"Spurgefest 99" Features IPM and Beetle Giveaway
At press time, ARS and cooperators were making final plans for Northern Plains ranchers and land managers to take home up to 10 million tiny helpers—flea beetles—this summer to help rein in leafy spurge, an exotic, noxious weed. The adopt-a-bug project is a highlight of "Spurgefest 99," scheduled for June 29 to July 1 in Medora, North Dakota. Spurgefest 99 is the first major conference of the 5-year integrated pest management program ARS launched in 1997. The program is called TEAM Leafy Spurge—short for "The Ecological Areawide Management of Leafy Spurge." It aims to help land managers find the most cost-effective tools to curb the spread of leafy spurge. The weed chokes out desirable forage plants on at least 5 million acres in 29 states and increases its extent by about 10 percent annually.
Aphthona flea beetles from the weed's Eurasian homeland form the program's cornerstone. ARS researchers were first to identify these beetles as effective spurge enemies. After years of safety testing, Aphthona were imported in the 1980s. Now they feed on leafy spurge at thousands of locations in more than 19 states and Canadian provinces. Grazing animals such as sheep and the judicious use of herbicides round out the control options. ARS manages TEAM Leafy Spurge in cooperation with USDA's Animal and Plant Health Inspection Service, other federal and state agencies, and four land-grant universities.
For more information on Spurgefest 99 and TEAM Leafy Spurge, visit http://www.sidney.ars.usda.gov on the World Wide Web.
Byproduct Gets a New Life
Soapstock—a gummy, amber-colored byproduct of oilseed processing—could become a new biodegradable film for encapsulating chemicals and packaging fresh produce. Soapstock is produced when hexane and other chemicals are used to extract and refine edible oil from the seeds of cotton, safflower, and sunflower. Cottonseed processors alone generate 60 to 120 million pounds of it each year. Most soapstock goes into animal feed. But ARS scientists want to exploit its plant esters, glycerides, and phospholipids. Passing their first hurdle, which had stymied previous researchers, meant ridding soapstock of its water and hexane without eliminating its desirable properties. Then the scientists spread ground soapstock paste onto glass plates and spheres to form thin, flexible films. They seek an industrial partner to help refine the films and explore their potential. Two possibilities: as packaging for perishable produce like bell peppers or for encapsulating fungicides and other chemicals in slow-release formulations. Soapstock-coated capsules of fungicide, placed in water, delay the chemical's release about 3 hours. This may apply for pharmaceutical compounds as well. The scientists are also testing soapstock gel for hair styling and coloring.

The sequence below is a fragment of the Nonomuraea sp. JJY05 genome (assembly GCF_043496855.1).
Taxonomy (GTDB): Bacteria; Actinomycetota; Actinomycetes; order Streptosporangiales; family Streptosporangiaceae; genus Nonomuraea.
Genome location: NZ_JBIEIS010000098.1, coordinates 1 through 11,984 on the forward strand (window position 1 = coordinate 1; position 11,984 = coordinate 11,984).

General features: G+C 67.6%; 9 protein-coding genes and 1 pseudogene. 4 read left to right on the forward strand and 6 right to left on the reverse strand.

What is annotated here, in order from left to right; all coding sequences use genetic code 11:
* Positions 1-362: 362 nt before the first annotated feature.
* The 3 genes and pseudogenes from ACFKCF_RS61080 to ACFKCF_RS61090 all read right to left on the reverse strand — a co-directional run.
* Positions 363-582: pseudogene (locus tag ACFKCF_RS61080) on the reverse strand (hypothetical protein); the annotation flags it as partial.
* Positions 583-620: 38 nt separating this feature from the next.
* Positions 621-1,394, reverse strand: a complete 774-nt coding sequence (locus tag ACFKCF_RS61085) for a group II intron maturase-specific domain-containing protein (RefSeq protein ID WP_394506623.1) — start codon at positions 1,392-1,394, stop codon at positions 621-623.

Beefed-up Compost May Guard Strawberry Fields
Special compost, enzymes, and beneficial microbes could turn out to be an effective recipe for guarding strawberry fields from weeds and disease. If the research bears fruit, the strategy could replace some uses of methyl bromide, a widely used fumigant that is being phased out. As part of ARS' nationwide search for reliable, affordable substitutes, scientists in California are testing the strategy this summer in commercial fields and research plots.
Currently, California growers fumigate their fields with methyl bromide and another fumigant before planting. This kills weed seeds and disease-causing pathogens. The experimental compost—enhanced with enzymes, organic acids, and beneficial bacteria—is mixed with corn gluten meal and beneficial fungi. The enzymes should speed the decay of the compost. This will make nutrients available to beneficial microbes applied to fields, including bacteria that may stimulate plant defenses against pathogens. The added fungi—known as mycorrhizae—should help plants take up water and phosphorus. The tests will also determine whether beneficial microbes and corn gluten meal, a corn processing byproduct, stifle the weeds. ARS is conducting the tests under a cooperative research and development agreement with Soil Technology of Fallbrook, California.
New Rapid Test for Drug-Resistant Salmonella
ARS and University of Georgia scientists have developed a quick way to identify Salmonella typhimurium DT104. This potentially deadly Salmonella strain resists many antibiotics. The researchers found a key gene sequence present in DT104. Current tests can take 6 weeks, but the new information lets the job be done in 2 hours. The difference could be vital for nipping outbreaks in the bud—and saving lives, since physicians need to treat this strain more aggressively than other Salmonella strains. Delays in identifying DT104 almost cost a Vermont dairy farmer her life in 1997. The pathogen has also sickened children in Nebraska. The genetic discovery opens the door to developing a commercial test kit that might detect the pathogen in blood samples or in runoff water from animal production.
"Science Update" was published in the July 1999 issue of Agricultural Research magazine.